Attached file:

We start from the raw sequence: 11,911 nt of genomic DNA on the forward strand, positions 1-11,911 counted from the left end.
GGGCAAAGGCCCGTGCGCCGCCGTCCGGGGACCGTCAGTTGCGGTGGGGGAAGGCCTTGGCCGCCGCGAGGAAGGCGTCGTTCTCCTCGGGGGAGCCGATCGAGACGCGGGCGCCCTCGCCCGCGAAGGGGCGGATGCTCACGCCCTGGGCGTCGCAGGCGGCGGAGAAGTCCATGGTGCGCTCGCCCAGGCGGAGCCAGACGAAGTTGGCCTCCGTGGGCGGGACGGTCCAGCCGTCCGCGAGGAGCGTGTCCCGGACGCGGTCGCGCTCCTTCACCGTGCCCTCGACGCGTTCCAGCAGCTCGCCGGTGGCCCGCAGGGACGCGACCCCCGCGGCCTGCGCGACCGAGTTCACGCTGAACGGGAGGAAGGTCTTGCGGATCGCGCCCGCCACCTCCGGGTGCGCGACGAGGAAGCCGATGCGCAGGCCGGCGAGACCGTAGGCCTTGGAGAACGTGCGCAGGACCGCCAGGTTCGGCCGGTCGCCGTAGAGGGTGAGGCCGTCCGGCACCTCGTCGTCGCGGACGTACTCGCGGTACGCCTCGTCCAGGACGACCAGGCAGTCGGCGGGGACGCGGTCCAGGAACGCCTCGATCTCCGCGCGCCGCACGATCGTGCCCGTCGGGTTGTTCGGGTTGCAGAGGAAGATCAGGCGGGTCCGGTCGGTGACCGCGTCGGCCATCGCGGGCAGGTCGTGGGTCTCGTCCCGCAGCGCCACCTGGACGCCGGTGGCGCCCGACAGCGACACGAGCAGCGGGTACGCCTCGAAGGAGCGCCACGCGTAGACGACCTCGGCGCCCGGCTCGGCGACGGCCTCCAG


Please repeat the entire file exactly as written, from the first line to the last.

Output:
We start from the raw sequence: 11,911 nt of genomic DNA on the forward strand, positions 1-11,911 counted from the left end.
GGGCAAAGGCCCGTGCGCCGCCGTCCGGGGACCGTCAGTTGCGGTGGGGGAAGGCCTTGGCCGCCGCGAGGAAGGCGTCGTTCTCCTCGGGGGAGCCGATCGAGACGCGGGCGCCCTCGCCCGCGAAGGGGCGGATGCTCACGCCCTGGGCGTCGCAGGCGGCGGAGAAGTCCATGGTGCGCTCGCCCAGGCGGAGCCAGACGAAGTTGGCCTCCGTGGGCGGGACGGTCCAGCCGTCCGCGAGGAGCGTGTCCCGGACGCGGTCGCGCTCCTTCACCGTGCCCTCGACGCGTTCCAGCAGCTCGCCGGTGGCCCGCAGGGACGCGACCCCCGCGGCCTGCGCGACCGAGTTCACGCTGAACGGGAGGAAGGTCTTGCGGATCGCGCCCGCCACCTCCGGGTGCGCGACGAGGAAGCCGATGCGCAGGCCGGCGAGACCGTAGGCCTTGGAGAACGTGCGCAGGACCGCCAGGTTCGGCCGGTCGCCGTAGAGGGTGAGGCCGTCCGGCACCTCGTCGTCGCGGACGTACTCGCGGTACGCCTCGTCCAGGACGACCAGGCAGTCGGCGGGGACGCGGTCCAGGAACGCCTCGATCTCCGCGCGCCGCACGATCGTGCCCGTCGGGTTGTTCGGGTTGCAGAGGAAGATCAGGCGGGTCCGGTCGGTGACCGCGTCGGCCATCGCGGGCAGGTCGTGGGTCTCGTCCCGCAGCGCCACCTGGACGCCGGTGGCGCCCGACAGCGACACGAGCAGCGGGTACGCCTCGAAGGAGCGCCACGCGTAGACGACCTCGGCGCCCGGCTCGGCGACGGCCTCCAG